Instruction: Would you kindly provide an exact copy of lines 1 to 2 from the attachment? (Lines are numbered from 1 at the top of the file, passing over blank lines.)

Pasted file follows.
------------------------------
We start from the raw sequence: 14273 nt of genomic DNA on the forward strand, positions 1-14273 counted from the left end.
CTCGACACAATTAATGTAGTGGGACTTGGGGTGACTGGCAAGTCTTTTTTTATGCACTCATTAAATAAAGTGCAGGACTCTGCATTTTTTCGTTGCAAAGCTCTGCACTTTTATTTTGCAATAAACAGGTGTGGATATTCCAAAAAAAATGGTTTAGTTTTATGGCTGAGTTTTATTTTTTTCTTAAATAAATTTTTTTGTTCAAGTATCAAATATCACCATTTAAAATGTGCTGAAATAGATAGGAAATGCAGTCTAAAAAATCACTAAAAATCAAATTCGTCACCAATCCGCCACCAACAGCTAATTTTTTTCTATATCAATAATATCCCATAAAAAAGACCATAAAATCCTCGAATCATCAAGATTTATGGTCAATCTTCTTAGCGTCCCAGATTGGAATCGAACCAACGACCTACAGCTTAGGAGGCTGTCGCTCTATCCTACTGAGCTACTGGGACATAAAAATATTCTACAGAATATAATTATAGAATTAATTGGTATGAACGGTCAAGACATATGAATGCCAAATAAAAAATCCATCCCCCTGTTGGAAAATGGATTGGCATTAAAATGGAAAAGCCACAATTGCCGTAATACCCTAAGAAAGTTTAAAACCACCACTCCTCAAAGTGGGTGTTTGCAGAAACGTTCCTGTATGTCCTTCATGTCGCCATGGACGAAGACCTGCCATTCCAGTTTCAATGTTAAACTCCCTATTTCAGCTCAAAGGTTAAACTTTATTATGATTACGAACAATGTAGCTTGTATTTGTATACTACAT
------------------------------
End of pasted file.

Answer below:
We start from the raw sequence: 14273 nt of genomic DNA on the forward strand, positions 1-14273 counted from the left end.
CTCGACACAATTAATGTAGTGGGACTTGGGGTGACTGGCAAGTCTTTTTTTATGCACTCATTAAATAAAGTGCAGGACTCTGCATTTTTTCGTTGCAAAGCTCTGCACTTTTATTTTGCAATAAACAGGTGTGGATATTCCAAAAAAAATGGTTTAGTTTTATGGCTGAGTTTTATTTTTTTCTTAAATAAATTTTTTTGTTCAAGTATCAAATATCACCATTTAAAATGTGCTGAAATAGATAGGAAATGCAGTCTAAAAAATCACTAAAAATCAAATTCGTCACCAATCCGCCACCAACAGCTAATTTTTTTCTATATCAATAATATCCCATAAAAAAGACCATAAAATCCTCGAATCATCAAGATTTATGGTCAATCTTCTTAGCGTCCCAGATTGGAATCGAACCAACGACCTACAGCTTAGGAGGCTGTCGCTCTATCCTACTGAGCTACTGGGACATAAAAATATTCTACAGAATATAATTATAGAATTAATTGGTATGAACGGTCAAGACATATGAATGCCAAATAAAAAATCCATCCCCCTGTTGGAAAATGGATTGGCATTAAAATGGAAAAGCCACAATTGCCGTAATACCCTAAGAAAGTTTAAAACCACCACTCCTCAAAGTGGGTGTTTGCAGAAACGTTCCTGTATGTCCTTCATGTCGCCATGGACGAAGACCTGCCATTCCAGTTTCAATGTTAAACTCCCTATTTCAGCTCAAAGGTTAAACTTTATTATGATTACGAACAATGTAGCTTGTATTTGTATACTACAT